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Mercedes Benz SL500 (2000)

SEE ALSO: Mercedes Buyer's Guide

By Matt/Bob Hagin

Mercedes Benz Full Line Video footage (22:26)

     Manufacturer's Suggested Retail Price              $ 82,640
     Price As Tested                                   $ 101,240
     Engine Type              SOHC 24-valve 5.0 Liter V8 w/SMFI*
     Engine Size                                 303 cid/4966 cc
     Horsepower                                   302 @ 5600 RPM
     Torque (lb-ft)                               339 @ 4250 RPM
     Wheelbase/Width/Length                   99.0"/71.3"/177.1"
     Transmission                           Five-speed automatic
     Curb Weight                                     4172 pounds
     Fuel Capacity                                  21.1 gallons
     Tires  (F/R)                  (F) 245/40ZR18 (R) 275/35ZR18
     Brakes (F/R)                          Disc (ABS)/disc (ABS)
     Drive Train                   Front-engine/rear-wheel-drive
     Vehicle Type                         Two-passenger/two-door
     Domestic Content                                        N/A
     Coefficient of Drag (Cd.)                              0.32


     EPA Economy, miles per gallon
        city/highway/average                            16/23/20
     0-60 MPH                                        6.5 seconds
     1/4 (E.T.)                          15.0 seconds @ 99.0 mph
     Top speed                                           155 mph
                 * Sequential multi-port fuel injection

(The Mercedes SL series has a history that goes back almost 50 years according to Matt Hagin. His dad, Bob, was around at the time and says it was a very different type of car back then.)

BOB - The latest version of the Mercedes-Benz SL500 is getting a bit long in the tooth, Matt, and it's probably going to be updated in a year or two. But M-B convertibles of any age are a lot like aging leading-man movie stars. They always look great no matter how old they are and we have to admit that the 2000 M-B SL500 roadster has that same ageless quality. The lines are clean and unadorned with a crease around its midsection to eliminate a slab-sided look. Unlike most luxury sedans, the SL500 has only a minimum of fancy wood trim on the inside and the two leather-trimmed seats are typical of German sportsters in that they hold the driver and passenger firmly in place during high-speed back road driving, but they're anything but marshmallow soft. This is definitely not a family-goes-shopping vehicle, although the trunk could hold a pretty good number of grocery bags.

MATT - But a couple of weekend bags or sets of golf clubs would be a better gauge, Dad. Being a convertible means a bit more with the SL500 than it does on other drop-tops. It not only has an easy-to-operate cloth top but there's a removable aluminum hard top that comes with the deal. And if the buyer wants sunshine without the wind, a removable transparent top can be had instead of the aluminum version. And with any of the three tops in place, there's hardly any wind noise noticeable in the cockpit. With the convertible top down, there's a certain amount of wind buffeting but that's to be expected with this kind of car. I'm a great fan of open cars and I think that the M-B SL500 looks its best with the top down. Unfortunately, when the weather is hot and the sun is out, the leather upholstery get pretty warm, especially if you're wearing shorts. The other problem I have with it is that there isn't a place for the child seats I have to use when I transport my little girls.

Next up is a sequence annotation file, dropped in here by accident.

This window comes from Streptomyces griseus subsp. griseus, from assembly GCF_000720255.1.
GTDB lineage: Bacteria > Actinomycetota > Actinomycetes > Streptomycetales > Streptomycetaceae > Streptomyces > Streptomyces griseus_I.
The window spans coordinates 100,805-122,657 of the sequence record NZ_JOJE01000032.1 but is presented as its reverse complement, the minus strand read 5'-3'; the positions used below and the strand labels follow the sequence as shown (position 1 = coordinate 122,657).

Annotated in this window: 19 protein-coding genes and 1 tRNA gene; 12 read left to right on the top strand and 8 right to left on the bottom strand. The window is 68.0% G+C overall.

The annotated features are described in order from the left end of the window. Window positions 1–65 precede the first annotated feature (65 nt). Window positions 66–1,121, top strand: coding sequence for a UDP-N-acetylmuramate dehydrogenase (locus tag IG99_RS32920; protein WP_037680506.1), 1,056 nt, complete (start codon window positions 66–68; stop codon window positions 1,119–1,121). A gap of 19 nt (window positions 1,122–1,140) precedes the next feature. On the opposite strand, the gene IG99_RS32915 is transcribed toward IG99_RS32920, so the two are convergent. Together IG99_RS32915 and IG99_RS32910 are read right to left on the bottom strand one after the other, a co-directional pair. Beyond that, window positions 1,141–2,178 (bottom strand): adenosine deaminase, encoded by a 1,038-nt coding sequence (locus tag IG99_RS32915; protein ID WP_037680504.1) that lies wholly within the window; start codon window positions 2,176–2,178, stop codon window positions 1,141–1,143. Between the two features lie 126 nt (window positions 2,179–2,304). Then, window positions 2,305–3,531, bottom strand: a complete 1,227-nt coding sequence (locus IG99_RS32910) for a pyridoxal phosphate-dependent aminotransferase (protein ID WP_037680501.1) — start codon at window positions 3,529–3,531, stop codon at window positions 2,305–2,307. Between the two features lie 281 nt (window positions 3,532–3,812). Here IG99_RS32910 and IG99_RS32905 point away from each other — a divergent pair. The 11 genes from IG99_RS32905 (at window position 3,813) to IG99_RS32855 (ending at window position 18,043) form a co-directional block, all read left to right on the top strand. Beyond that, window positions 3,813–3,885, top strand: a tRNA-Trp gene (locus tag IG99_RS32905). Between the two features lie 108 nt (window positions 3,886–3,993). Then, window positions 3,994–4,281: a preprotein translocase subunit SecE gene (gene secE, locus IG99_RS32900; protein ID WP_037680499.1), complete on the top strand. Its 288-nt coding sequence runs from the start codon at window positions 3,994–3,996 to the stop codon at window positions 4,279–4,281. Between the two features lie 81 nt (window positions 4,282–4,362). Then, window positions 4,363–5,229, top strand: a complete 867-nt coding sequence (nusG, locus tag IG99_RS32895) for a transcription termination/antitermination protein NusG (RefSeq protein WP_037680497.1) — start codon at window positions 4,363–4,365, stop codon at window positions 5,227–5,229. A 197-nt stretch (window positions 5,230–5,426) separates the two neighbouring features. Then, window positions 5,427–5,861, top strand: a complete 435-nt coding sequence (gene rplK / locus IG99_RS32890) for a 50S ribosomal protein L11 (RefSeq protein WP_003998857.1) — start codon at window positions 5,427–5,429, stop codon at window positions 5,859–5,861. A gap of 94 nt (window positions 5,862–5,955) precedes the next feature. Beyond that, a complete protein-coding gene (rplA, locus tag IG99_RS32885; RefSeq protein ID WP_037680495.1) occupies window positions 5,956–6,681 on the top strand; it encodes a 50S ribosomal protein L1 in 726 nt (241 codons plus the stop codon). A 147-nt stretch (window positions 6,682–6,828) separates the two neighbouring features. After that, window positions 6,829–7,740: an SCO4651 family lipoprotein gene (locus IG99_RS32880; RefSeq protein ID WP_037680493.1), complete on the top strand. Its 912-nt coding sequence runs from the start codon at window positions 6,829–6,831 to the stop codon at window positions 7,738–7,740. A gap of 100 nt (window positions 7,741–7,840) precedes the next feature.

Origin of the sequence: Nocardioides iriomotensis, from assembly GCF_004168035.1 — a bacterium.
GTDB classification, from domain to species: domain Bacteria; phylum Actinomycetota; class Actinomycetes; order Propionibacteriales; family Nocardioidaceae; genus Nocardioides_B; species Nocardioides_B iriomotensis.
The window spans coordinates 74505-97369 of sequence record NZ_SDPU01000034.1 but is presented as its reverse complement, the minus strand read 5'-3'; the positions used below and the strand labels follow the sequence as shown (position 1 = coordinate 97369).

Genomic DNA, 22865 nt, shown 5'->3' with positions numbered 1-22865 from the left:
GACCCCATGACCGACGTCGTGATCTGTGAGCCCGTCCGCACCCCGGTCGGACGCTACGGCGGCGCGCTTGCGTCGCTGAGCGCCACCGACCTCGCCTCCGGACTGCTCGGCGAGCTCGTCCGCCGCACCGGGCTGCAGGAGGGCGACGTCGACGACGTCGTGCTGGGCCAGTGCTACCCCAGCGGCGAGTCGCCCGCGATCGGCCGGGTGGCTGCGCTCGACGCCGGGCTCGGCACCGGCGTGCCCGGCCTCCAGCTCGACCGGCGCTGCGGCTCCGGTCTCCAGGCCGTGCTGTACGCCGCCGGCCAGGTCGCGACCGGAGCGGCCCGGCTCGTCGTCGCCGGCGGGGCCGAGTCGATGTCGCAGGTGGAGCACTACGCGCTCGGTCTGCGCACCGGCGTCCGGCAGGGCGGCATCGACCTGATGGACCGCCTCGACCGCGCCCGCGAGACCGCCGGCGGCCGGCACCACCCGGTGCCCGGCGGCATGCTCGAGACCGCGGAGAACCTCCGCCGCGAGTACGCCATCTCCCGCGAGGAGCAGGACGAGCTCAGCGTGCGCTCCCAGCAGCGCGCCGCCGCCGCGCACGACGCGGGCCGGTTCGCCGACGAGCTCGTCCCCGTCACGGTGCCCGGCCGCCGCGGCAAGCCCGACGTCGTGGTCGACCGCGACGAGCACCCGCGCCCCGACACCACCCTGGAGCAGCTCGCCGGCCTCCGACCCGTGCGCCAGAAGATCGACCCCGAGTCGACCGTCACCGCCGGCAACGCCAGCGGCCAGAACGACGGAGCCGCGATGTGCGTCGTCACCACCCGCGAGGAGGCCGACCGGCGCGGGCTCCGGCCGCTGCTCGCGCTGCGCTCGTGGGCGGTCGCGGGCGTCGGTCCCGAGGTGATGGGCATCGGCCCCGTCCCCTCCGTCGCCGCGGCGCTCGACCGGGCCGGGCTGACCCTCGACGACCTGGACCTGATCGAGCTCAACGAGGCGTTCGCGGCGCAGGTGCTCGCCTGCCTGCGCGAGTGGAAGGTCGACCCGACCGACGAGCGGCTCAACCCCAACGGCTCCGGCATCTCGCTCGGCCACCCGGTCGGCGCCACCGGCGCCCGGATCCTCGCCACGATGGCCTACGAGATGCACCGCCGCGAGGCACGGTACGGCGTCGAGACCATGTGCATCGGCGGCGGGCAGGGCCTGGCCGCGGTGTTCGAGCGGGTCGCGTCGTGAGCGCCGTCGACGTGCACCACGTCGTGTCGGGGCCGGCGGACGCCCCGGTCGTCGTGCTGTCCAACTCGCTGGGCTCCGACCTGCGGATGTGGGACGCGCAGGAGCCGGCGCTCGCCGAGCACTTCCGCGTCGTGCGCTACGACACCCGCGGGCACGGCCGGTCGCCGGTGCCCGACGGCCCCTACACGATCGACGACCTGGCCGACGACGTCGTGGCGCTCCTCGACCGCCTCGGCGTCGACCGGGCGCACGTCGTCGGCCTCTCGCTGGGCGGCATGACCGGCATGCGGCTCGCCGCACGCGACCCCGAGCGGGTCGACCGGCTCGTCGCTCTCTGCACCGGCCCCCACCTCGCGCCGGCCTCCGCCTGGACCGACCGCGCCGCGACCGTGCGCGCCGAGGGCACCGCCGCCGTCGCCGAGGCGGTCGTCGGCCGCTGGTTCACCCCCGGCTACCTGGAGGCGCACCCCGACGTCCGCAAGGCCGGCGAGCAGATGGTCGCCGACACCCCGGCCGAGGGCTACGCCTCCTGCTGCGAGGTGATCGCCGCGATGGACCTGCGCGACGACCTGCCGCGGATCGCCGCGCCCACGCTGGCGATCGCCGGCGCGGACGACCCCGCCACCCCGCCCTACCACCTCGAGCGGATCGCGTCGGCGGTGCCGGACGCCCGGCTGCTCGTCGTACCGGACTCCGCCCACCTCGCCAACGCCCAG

BOB - This is no family car, Matt, but the mechanics of the car are also extraordinary. The engine is a 5.0-liter V8 that's as smooth as glass. It's an all-aluminum 90-degree V8 which is the classic parameter of American V8s. It uses a single cam on each head and three valves per cylinder. Mercedes claims that this design can put out as much power per cubic inch as a twin-cam design, but produces less emissions, which is a major consideration in modern engine design. The transmission is a five-speed automatic that adapts its shifting points according to the how that car is driven, whether it's going uphill or down, if the driver is "featherfooting" it or if he or she is mashing the accelerator. The skid control system is in universal use throughout the M-B lineup and it applies brake pressure to the wheels that need to be slowed down if the driver is letting the car get out of control.

MATT - The SL500 has a neat convenience and emergency response system. If the "panic" button above the rear-view mirror is pushed, it will automatically establish voice contact with Protection One - a provider contracted by M-B - which can dispatch the police or the local fire department. It will also find the location of the car for the police through global positioning satellites if the car is stolen and if any of its air bags are deployed, Protection One is automatically contacted and if the driver doesn't call off the emergency program, all the emergency-type vehicles are alerted. Another safety feature that's unique to Mercedes sports cars is an automatic roll bar. In case the driver gets too frisky or the car is inverted during a crash, a roll bar that's normally part of the interior's surround structure pops up behind the seats and locks in place. And it does it in a third of a second.

BOB - The Mercedes SL models came into existence in '54 with the gull-wing 300SL coupe. Your mother was being squired around by a mutual friend who had one back then. Fortunately for me, she isn't the kind to be impressed by fancy and expensive sports cars. If she had been, you guys might have wound up with a different last name.